I first wrote about this competency in early 2010. If you are in the field selling, it isn’t difficult to determine what clients want and need from the people outside their company that they are considering making part of their team. It is also apparent that competencies that are missing cause them to look elsewhere for what they recognize by its absence. The lack of this competency is sure to destroy your sales results. That competency is business acumen.
An Absence Felt
You sound like a salesperson. You talk about the kind of things that a salesperson might want to take about, like your company, your experience, and your product. Because your agenda and things you believe to be helpful to your prospective client are not the topics for the conversation they hoped to have, your potential client feels the absence of business acumen. To have the type of meaningful conversation your dream client would find compelling, you’d have to know something about business.
When there is no conversation about your business, your client’s business, and the intersection of the two, you can look forward to a short conversation, followed by a few polite words about how much your prospect enjoyed meeting you, followed by a request for you to follow up. You may have a stack of business cards, each of which may be a version of this scenario. You might also have a CRM full of opportunities that were never opportunities—and likely never will be.
When you call on people with authority to decide to change and buy from you, you are not a salesperson. You must be willing to accept a definition beyond what the title may have meant in the past.
You Call Yourself a Salesperson
From the trader at the bazaar to the peddler roaming from town to town, to the shop owner in the small town, to the Industrial Age professional salesperson, to the 21st Century salesperson, the arc of the journey has always been towards greater value creation. At every stage of this journey, the endeavor has required more of those who sell. The evolution is still moving forward, this time leaving more people with the title salespeople behind.
The definition of the modern, business-to-business salesperson has expanded to include something that might make the salesperson more of a businessperson, a consultant, and an advisor. This definition speaks to the outcomes necessary in modern sales, and it leaves behind the idea that it is enough to know your company and your product or service. The value you create in many of the conversations salespeople are trained to have with their prospects is too insignificant to move the needle.
The value is found at increasingly higher levels, and mainly at the strategic level when you are meeting with what we might call the CEO of the Problem.
What Do You Want and What Do You Know
While traditional discovery is based on the idea that you sit down with your prospective client to ask them to share their problems. Your great hope in doing so is that your contact will disclose the kind of dissatisfaction that is already compelling them to make changes, the most important being hiring you and firing their existing partner. Your dream client may indeed want you to help them understand how you will solve their problem. But it’s more likely that in relatively large, complex, business-to-business sales, your solution isn’t going to be sufficient in creating enough value to create a strong presence to work with you.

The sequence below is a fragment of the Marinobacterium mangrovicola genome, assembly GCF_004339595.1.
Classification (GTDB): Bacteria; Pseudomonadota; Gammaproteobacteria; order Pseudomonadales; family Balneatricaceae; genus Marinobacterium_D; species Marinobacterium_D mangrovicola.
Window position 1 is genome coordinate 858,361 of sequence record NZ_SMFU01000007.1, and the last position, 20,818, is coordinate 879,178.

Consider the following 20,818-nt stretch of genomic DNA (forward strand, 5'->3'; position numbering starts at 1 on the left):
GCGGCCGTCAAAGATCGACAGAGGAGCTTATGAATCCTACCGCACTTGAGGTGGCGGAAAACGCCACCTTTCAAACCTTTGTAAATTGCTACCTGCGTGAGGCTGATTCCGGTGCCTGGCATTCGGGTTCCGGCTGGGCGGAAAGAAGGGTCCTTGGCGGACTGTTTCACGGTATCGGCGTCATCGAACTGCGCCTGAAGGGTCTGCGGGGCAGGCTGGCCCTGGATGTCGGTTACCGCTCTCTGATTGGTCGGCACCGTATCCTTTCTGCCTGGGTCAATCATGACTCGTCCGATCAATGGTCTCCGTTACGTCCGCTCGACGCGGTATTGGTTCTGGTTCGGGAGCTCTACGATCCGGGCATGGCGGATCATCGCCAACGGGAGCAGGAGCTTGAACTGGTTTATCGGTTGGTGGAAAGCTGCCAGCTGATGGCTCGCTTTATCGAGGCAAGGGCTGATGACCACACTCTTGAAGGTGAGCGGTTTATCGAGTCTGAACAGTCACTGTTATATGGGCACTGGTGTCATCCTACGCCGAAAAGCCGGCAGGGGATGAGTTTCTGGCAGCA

Now, it’s essential that you know things, the trusted advisor requiring both trust and advice, neither being enough without the other.
- What do you know about your client’s business? What is your theory about the systemic challenges already causing your contacts to recognize the need to change or soon will be?
- What knowledge do you have about the root causes of their challenges? How does that knowledge create an opportunity for better results? What does your experience provide in the way of insights and situational awareness, the kind of which would provide them with new ideas, new choices, and new results?
Despite your desire to uncover dissatisfaction, without the business acumen of a good manager, the lack of understanding of business—and the concepts and vocabulary—will kill sales.
What You Do Speaks So Loudly
I was recently shown a program from a popular sales training program that suggested that a salesperson open a sales call with rapport-building. This is a disconcerting thought for anyone who has suffered through a salesperson trying to create rapport too long, failing because the contact had hoped for a business agenda. I share this with the full disclosure that I believe that relationships matter—more than most know, and a lot more than some want to accept. Of late, I have observed that businesspeople often build rapport by talking about business. You can be polite and still get to business, judging how much rapport you might build after your agenda.
Things like seeking rapport for too long, spending too much time talking about your company, trying to build credibility by sharing your tenure with the company, or in your role all subtract from relevance. So does sharing all the many details about your company that prove uninteresting to most inhabitants with whom you share this planet.
What you do with your client’s time is how they define you and your potential value to them now and in the future. As Emerson wrote, “What you do speaks so loudly that I can’t hear what you say.”
If you want to improve your sales results, spend your time studying business, developing your business acumen, and situational awareness. In the future, if you are going to be your dream client’s trusted advisor, their second brain, you are going to have look and sound like the kind of person from whom they can trust to provide them with competent counsel.
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Filed under: Sales 3.0